Castlemartin – Pembs

 

It had been some time since we had visited the coast and the Navigator had phoned the Castlemartin Range to find that there would be no firing for a few weeks and the path was open from Bosherton to the car park near Elugug Rocks.
Mrs Navigator was visiting the fleshpots of London and just the two of us parked up at The National Trust Car Park on the coast just south of Bosherton Village.
The weather was clear and sunny, probably the best day of the week. There was a good swell running and the waves were crashing into the cliffs.  Despite walking this coast on numerous occasions it never fails to impress.
We looked down on St Govans Chapel from the cliffs above and then on to pass Huntsman leap, a deep cleft in the cliff with the sea boiling below.
Elevenes was taken near to the radar station at The Castle Fort. It wasn’t long before we were walking in shirt sleeves!
Bullslaughter Bay was passed and then on to the impressive Elugug Sea Stacks and the Green bridge of Wales. The latter is not green and is not a bridge but a large sea arch.
After lunch the temperature dropped and we walked back in a more direct route along the main shared path (bikes, walk and bridleway).
The only walker we met happened to be a colleague we had not seen for some time.
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Llangadog, Bethlehem and Carn Goch

I missed last Monday’s walk owing to a bout of serious man flu, but almost fully recovered I joined again with The Navigator and his good lady for a very seasonal walk which would take into account Bethlehem.  This was indeed to the east of where we live but there was a dearth of wise men.
A cracking winter day with blue skies throughout.
The car was parked on Carreg Sawdde common close to the road bridge and we headed through Felindre on a footpath across fields  to Bryngwyn Farm and then on a lane to Dolau Farm.  Here a footpath led up through the woods (ignore a footpath sign to your right which is not on the map) and to the road which leads to Bethlehem.  The small post office does a roaring trade here in December.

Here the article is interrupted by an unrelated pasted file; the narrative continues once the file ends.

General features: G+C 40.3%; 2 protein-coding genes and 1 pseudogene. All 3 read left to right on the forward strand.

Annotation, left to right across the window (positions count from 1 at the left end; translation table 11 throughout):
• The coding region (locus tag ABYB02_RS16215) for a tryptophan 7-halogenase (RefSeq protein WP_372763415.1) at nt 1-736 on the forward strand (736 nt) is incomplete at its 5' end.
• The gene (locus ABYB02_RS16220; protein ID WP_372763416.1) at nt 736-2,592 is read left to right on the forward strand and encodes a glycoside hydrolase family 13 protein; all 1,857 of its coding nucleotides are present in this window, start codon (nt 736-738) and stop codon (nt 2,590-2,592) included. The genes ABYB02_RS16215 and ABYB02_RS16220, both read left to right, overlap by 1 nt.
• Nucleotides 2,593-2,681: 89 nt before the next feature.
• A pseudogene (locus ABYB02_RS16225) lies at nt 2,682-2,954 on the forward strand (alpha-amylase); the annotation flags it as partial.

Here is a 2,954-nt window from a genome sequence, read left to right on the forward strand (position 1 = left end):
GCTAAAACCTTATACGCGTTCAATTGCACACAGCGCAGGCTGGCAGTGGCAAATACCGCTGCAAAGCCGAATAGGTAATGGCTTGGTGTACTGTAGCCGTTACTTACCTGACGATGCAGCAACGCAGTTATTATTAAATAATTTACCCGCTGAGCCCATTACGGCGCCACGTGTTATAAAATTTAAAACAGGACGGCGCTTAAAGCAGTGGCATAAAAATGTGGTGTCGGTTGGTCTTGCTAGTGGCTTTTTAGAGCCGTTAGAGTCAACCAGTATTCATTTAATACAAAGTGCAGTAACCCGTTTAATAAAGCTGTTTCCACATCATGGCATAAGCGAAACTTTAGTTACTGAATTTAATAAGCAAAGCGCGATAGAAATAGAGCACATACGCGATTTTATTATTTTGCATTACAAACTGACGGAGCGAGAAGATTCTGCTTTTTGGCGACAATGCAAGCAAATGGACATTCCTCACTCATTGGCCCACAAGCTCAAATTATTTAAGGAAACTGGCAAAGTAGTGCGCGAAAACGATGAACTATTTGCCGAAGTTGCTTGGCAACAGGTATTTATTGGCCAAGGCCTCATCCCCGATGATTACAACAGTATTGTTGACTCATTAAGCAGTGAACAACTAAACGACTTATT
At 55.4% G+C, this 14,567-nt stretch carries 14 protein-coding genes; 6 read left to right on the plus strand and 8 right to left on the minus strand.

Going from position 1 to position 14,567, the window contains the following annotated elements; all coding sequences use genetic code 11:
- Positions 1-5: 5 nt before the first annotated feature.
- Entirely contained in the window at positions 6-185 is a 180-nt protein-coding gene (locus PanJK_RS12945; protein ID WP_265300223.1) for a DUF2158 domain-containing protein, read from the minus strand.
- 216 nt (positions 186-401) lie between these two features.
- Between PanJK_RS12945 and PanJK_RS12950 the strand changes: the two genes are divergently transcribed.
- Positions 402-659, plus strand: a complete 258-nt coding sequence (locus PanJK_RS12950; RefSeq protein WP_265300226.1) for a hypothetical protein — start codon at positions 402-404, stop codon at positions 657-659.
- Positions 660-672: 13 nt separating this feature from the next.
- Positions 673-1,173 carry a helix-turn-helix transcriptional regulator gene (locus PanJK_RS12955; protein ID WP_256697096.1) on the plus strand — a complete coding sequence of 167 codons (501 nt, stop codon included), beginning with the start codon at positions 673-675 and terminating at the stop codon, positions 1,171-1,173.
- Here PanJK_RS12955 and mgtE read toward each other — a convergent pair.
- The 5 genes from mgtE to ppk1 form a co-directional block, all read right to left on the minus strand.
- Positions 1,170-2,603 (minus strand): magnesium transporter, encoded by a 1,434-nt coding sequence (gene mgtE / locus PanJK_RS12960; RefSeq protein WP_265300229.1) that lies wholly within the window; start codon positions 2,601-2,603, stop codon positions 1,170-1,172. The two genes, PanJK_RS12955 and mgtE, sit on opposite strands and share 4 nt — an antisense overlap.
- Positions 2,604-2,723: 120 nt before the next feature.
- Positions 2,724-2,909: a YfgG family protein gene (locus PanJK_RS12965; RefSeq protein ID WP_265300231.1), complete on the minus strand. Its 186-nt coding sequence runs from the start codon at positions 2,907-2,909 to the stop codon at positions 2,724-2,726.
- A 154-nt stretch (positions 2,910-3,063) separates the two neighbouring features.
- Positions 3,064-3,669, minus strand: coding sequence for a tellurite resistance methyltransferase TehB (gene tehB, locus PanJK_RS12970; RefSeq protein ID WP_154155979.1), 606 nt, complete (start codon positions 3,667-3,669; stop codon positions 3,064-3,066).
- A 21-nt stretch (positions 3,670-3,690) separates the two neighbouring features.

The Beacons Way starts here just after a well carved seat.

We followed this onto Carn Coch a huge iron age fort with good views to the Tywi Valley and down to Bethlehem.  Further information Just as we joined the footpath we were lucky to see some eight or nine kites swooping up and down over a field.

We had lunch on the east slopes of Carn Goch and then continued to follow the Beacons Way to a junction before it climbed to Bwlch Y Gors.  Our route went north west along the green dotted line.  The route is good but a little muddy in places.  If we had more day light hours we may well have taken the higher path which is just below Trichrug. This hill unfortunately is not on open access land.

We stayed on our path as it led downhill in a north westerly direction to join  quiet lanes back to Felindre.  We did pass a farm sign with an intriguing invitation, which we did not take!


Paxton’s Tower (Llanarthne) (8th December 2012)

A good day was forecast and as Paul had not been to Paxton’s Tower near Llanarthne the plan was made.
We parked the car in the National Botanic Garden of Wales and walked down the minor road which leads past Glascoed Fawr.   A very sad Landrover was seen in a field.
We could also see our main objective of the day.
At Derlwyn Isaf we took the footpath to the right and across the Llanarthne recreation ground to join the other road which forms part of the National Cycle Network route 47.  We then walked south for a short distance and and took the footpath near Pen Heol Fawr.
About  a year ago there was no footpath sign but I was pleased to see that my request to the Council has met with success.  The path leads across a number of fields where the areas by the gates were a bit of a mud fest.  Just short of Pistell Dewi we joined the main road.
The lane shown by the map with green dots then led us steadily up through the woods with views over to Dryslwyn Castle.  
Clear of the woods we took the lanes which led to Paxton’s Tower a large folly with extensive views of the Tywi Valley.
The history of the tower can be viewed  here.  After a coffee break we continued downhill on quiet lanes to a wooded area which forms part of the National Botanic Garden of Wales and shown on the map as Pont Felin Gat. If you find yourself here follow the orange tipped posts and it will lead you into the main area of the Gardens passing the Great Glasshouse.  Click here for the relevant website.